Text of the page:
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complementary colour and thus the impression contained in the pulp as impurities, settle of white is presented to the eye ; this process behind these ribs. is known as “ tinting” of papers.
The pulp still contains fibre bundles which After bleaching and dyeing the pulp is have escaped the action of the knives and also ready to be conducted to that part of the mill small knots consisting of felted fibres, as well in which its conversion into paper actually as other impurities, which, if allowed to pass takes place.
along to the paper machine would show as From the beater it is allowed to flow into “specks." To free the pulp, as far as posthe stuff chest (a, Figs. 21 and 22), a large sible, from these impurities, it is necessary vessel made of wood or built in bricks and to pass it through one or more “ strainers,” cement, provided with either a vertical or a c (Figs. 21 and 22). The operation of horizontal stirring arrangement. The quantity | “ straining” is accomplished by the aid of of pulp which comes from the stuff chest and brass plates provided with very fine V-shaped which is required to produce a paper of certain slits which are narrower at the top and are thickness and at a certain speed has to be wider towards the other side of the plate. carefully regulated. To achieve this the pulp These slits which vary in width for the different is generally first pumped to the so-called qualities of pulp are, however, only just wide “regulating box," from which a continuous enough to allow the single fibres to pass stream under a constant pressure is conducted through whilst all the coarser particles are reto the paper machine.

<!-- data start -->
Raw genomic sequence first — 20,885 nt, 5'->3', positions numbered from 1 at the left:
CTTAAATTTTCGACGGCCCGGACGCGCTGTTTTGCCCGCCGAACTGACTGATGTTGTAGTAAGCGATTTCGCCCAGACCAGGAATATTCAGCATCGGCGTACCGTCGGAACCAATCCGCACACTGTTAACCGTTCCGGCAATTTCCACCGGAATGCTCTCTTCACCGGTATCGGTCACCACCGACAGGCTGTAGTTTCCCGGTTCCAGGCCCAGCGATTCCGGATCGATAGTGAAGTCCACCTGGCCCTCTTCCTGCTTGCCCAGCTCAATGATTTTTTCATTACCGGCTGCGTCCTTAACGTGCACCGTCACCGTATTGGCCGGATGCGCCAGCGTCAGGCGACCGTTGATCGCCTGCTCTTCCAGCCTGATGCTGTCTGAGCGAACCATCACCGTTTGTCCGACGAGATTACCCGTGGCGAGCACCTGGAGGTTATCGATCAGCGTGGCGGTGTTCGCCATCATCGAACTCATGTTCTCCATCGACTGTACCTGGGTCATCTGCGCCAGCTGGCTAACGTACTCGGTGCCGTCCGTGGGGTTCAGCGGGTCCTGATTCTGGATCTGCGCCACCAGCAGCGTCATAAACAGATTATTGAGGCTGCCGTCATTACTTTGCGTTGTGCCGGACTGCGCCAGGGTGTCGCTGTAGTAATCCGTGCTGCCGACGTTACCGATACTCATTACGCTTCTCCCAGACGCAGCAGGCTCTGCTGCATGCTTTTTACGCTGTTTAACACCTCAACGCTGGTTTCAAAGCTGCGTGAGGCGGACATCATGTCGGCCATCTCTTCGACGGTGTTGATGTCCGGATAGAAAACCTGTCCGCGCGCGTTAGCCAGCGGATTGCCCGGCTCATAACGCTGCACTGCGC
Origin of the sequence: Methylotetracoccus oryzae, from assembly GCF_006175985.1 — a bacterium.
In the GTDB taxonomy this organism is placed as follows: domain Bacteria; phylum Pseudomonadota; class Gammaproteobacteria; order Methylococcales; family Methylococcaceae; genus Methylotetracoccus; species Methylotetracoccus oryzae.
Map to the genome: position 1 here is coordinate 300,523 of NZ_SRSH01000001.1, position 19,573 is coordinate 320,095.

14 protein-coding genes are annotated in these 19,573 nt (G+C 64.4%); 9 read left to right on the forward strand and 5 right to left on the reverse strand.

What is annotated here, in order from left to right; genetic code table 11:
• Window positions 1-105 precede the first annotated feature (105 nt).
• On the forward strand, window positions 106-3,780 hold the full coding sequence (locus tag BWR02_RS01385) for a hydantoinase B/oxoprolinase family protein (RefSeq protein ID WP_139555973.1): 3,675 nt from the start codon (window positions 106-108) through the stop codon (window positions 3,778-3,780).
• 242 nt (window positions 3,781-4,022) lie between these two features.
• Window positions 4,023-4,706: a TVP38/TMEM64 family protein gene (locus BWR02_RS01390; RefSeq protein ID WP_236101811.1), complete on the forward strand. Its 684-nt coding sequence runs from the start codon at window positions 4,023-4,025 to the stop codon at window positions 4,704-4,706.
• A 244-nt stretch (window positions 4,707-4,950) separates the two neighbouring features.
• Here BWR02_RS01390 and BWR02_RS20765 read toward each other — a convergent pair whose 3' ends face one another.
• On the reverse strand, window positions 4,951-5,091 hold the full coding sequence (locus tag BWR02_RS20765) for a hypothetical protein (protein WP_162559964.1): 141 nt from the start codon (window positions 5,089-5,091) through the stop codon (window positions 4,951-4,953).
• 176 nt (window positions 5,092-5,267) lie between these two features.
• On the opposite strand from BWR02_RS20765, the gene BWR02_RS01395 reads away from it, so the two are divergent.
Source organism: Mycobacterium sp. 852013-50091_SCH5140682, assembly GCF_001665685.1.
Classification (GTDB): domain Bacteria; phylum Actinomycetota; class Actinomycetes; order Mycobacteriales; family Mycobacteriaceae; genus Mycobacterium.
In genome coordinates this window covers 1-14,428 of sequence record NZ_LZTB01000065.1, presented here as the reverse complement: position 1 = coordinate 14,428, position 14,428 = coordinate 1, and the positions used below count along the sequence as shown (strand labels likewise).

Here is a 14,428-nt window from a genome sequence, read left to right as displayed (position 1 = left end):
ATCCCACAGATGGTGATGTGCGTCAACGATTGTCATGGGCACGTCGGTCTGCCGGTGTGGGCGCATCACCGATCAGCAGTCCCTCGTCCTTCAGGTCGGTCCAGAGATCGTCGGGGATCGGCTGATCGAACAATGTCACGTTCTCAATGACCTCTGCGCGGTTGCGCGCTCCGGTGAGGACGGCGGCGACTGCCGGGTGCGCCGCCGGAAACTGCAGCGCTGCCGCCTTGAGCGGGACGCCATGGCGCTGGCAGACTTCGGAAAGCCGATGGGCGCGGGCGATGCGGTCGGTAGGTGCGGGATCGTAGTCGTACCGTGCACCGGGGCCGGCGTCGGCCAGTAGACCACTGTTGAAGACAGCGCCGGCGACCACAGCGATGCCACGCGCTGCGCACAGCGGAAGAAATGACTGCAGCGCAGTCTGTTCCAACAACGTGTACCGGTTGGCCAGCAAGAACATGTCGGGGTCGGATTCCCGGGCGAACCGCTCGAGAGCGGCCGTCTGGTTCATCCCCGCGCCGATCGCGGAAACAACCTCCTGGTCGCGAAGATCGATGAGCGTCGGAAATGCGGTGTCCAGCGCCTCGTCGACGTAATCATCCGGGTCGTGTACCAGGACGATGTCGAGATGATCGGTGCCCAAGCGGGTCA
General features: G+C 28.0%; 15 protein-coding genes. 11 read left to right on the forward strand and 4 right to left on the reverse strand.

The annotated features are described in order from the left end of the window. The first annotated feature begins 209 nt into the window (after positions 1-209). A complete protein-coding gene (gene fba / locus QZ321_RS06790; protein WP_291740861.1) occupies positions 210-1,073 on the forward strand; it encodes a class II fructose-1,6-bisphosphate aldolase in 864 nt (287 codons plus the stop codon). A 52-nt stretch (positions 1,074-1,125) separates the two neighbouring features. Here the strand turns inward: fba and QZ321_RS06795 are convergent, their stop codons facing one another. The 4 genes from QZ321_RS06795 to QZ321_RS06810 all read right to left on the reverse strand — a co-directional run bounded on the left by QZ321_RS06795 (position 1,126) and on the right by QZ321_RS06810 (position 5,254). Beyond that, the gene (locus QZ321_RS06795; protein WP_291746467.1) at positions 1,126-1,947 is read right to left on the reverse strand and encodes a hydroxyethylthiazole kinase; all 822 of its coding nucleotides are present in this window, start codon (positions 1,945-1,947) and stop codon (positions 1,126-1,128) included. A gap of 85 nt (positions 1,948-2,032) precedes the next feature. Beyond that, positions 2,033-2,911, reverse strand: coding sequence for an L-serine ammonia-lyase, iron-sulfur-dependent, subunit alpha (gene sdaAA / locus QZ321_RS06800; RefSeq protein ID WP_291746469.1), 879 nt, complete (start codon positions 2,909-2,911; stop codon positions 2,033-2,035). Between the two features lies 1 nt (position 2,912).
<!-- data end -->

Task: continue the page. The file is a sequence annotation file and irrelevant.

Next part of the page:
tained on the top of the plate. A number of Another arrangement in very common use, these plates securely bolted together form a especially in Continental mills, has been strainer. By means of rapidly revolving ratched devised for regulating the flow of pulp from the wheels, which support the axle of the strainer, chest to the sand tables and is the following: - a shaking motion is produced which greatly The horizontal stirring arrangement in the assists the passage of the pulp through the stuff chest is provided at one end with a cir slits. A strainer in which the plates are bolted cular rim which carries on its circumference a together so as to form a flat surface is called a series of small beakers or buckets. During | “flat strainer.” The other types in which their downward journey these beakers are the plates form a rectangular box or a slowly filled by tipping into the pulp. On reaching revolvirg cylinder, are termed “revolving the highest position the pulp is discharged strainers.” into a channel connected with the sand tables ; Flat strainers have been introduced in this channel may be widened or narrowed which the passage of the pulp is consideraccording to the amount of pulp required, the ably accelerated by a vacuum produced excess of pulp flowing back into the stuff underneath the strainer plate. chest.